As the minutes ticked down during our FA Cup third round tie at Shrewsbury, I could feel a familiar and growing sense of deflation.
It’s an emotion that we’ve become accustomed to in recent years. Knocked out at the first stage again, and beaten at Shrewsbury again - albeit in a different competition.
At that point, I was waiting for the usual post-match responses from the management and fans alike. A dismissive shrug of the shoulders and the line that it doesn’t really matter, that the league is all important and going out early allows us to concentrate on it.
However, the players had other ideas and in the space of three minutes, the game was turned on its head
Two quick goals from Ross Stewart and Luke O’Nien, and we were through to the fourth round for the first time since 2015.
That win felt just as good as any league victory, and the turnaround in the last couple of minutes was as spectacular as anything that’s been served up during our 2022/2023 Championship campaign.
On the other hand, why is it that the FA Cup has become something of a poor relation to the league campaign in the last decade or two?
To my mind, it started on a wider level in the 1990’s when then-Arsenal manager Arsene Wenger would play his under-23 prospects in the League Cup.
He was effectively dismissing the importance of a competition that had grown in stature, other leading teams began to follow suit, and over the years it’s become common practice for the tournament to be used as an opportunity for ‘squad rotation’, or in other words, to use players who wouldn’t normally get a game.
There’s also been the overhyping of the Premier League by TV companies since its inception in 1992.
The likes of Sky would have us believe that football wasn’t invented until the Premier League came about, and a byproduct of their excessive coverage was that the cup competitions fell down the pecking order.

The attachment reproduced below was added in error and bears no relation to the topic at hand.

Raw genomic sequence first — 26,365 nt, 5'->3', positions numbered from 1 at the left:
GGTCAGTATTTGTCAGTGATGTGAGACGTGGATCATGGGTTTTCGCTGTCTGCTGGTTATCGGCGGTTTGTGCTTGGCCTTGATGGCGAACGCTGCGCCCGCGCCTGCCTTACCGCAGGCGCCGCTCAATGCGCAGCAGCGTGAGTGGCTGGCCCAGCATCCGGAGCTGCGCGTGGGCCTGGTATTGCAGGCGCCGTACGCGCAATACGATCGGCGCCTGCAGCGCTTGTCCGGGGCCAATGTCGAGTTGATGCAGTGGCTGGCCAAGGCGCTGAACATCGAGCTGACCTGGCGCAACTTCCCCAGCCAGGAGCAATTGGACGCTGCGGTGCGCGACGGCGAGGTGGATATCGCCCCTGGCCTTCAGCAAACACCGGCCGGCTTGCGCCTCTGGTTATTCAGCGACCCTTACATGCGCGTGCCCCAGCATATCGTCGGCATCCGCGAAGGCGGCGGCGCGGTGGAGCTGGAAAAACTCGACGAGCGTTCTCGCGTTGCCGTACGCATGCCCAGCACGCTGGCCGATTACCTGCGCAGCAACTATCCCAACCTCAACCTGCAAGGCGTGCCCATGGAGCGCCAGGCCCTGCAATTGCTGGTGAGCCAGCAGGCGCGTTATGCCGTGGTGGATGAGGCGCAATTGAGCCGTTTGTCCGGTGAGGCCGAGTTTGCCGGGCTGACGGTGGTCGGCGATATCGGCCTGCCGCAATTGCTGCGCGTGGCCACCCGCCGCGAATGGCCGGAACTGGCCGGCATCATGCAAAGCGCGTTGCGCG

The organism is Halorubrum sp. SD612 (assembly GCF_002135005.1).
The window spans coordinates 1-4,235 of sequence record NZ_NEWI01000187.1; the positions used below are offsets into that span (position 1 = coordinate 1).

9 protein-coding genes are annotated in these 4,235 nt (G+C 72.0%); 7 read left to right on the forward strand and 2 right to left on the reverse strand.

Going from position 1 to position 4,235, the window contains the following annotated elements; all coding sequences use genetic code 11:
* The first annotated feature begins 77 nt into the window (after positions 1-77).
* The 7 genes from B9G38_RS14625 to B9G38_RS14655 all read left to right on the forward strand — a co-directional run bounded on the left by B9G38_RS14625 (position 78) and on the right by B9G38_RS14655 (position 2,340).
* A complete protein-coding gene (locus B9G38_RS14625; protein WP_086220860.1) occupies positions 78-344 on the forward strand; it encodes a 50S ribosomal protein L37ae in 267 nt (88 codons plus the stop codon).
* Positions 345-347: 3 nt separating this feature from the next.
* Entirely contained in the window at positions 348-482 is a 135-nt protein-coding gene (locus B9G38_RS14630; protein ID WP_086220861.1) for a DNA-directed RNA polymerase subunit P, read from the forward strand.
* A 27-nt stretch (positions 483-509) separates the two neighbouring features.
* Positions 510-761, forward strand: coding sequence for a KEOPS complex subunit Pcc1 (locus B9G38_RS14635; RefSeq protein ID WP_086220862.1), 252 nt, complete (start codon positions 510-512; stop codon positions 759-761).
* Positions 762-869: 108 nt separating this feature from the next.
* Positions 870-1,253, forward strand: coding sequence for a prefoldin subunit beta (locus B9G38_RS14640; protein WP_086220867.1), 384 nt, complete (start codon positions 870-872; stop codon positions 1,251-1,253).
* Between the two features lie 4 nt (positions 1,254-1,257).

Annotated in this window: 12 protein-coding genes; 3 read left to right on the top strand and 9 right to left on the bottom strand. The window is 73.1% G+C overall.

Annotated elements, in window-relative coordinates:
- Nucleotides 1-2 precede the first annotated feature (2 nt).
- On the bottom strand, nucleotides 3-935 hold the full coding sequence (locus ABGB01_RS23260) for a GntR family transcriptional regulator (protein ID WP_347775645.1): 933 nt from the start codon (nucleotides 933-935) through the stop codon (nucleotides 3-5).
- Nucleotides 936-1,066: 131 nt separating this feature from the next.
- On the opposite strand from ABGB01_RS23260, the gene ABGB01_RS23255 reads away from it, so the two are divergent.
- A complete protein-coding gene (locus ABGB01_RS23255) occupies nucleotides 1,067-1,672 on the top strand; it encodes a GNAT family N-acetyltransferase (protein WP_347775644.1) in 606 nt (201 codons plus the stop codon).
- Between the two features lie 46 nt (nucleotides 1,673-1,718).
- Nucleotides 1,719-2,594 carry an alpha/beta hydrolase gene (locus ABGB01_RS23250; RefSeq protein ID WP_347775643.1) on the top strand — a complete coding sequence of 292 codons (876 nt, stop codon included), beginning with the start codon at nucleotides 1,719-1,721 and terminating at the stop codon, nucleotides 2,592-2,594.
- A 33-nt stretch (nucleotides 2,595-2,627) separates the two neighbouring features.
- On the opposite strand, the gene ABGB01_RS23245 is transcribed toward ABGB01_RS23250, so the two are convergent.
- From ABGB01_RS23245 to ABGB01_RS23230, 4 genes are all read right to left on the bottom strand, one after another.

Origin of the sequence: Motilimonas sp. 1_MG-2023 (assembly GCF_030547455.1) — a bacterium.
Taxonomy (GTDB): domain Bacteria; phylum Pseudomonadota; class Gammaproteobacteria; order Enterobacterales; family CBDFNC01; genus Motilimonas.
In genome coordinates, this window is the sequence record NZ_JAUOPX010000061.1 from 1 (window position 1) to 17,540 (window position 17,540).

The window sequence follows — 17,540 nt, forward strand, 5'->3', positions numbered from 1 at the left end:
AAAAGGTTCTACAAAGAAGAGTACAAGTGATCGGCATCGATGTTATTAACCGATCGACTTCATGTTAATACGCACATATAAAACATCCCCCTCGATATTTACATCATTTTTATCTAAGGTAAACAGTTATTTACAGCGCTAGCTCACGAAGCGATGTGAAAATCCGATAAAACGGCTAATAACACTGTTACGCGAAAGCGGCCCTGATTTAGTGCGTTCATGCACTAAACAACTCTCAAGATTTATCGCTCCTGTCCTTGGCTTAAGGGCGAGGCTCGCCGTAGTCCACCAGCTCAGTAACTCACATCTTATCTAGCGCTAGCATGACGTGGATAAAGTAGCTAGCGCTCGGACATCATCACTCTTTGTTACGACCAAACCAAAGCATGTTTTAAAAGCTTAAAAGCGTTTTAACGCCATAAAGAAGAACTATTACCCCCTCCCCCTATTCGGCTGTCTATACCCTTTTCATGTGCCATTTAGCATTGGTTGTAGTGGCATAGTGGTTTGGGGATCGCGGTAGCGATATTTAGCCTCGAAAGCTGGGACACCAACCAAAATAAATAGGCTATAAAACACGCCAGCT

All of this has filtered through to the fans who’ve become conditioned to the same prevailing attitude up and down the country.
At Sunderland, an FA Cup tie would’ve guaranteed a larger gate in the days of Roker Park, but during the last twenty years, the crowd has been roughly half the size of the league games in preceding weeks.
It felt like the lowest point came when Phil Parkinson put out what was effectively a reserve team for a first round replay at Gillingham.
He’d decided on behalf of all fans that the fixture was unimportant and he wanted to get down to the real business of failing miserably in League One. The result was we that lost without having a single shot on target and during the next two years, we fell to consecutive defeats to Mansfield at the same stage.
However the FA Cup and our exploits in it are firmly engrained in Sunderland’s history.
It remains the only major trophy that we’ve won in the last fifty years and 2023 marks the fiftieth anniversary of Bob Stokoe’s men pulling off one of the greatest sporting upsets of all time.
I remember just how proud the fans were for many years afterwards, and whenever there was a cup match in the decades that followed, there was always a feeling of magic in the air.
It wasn’t just 1973, either, because there were other great moments along the way.
From Gordon Armstrong's winning header against Chelsea, to John Byrne scoring in every round apart from the final, Michael Gray terrorising Manchester United at Old Trafford, and the run to the semi-finals in 2004 and the League Cup finals of 1985 and 2014.
Cups have given us some our best memories as Sunderland fans and my own favourite in recent years was the sight of Aiden McGeady with the biggest smile I have ever seen from him when he was holding the Football League Trophy at Wembley two years ago.
How will we fare against Fulham? Who knows? We’re the underdogs, yes, but we’ve often produced some of our best moments in such situations.
All I ask is that Tony Mowbray plays the best team he has available, that the players give their all against superior opposition and that we get behind them as much as we would in any other game this season.
It’s the FA Cup and Sunderland, so don’t let anyone try and convince you it’s not a time to feel excited. It does matter, and it always has.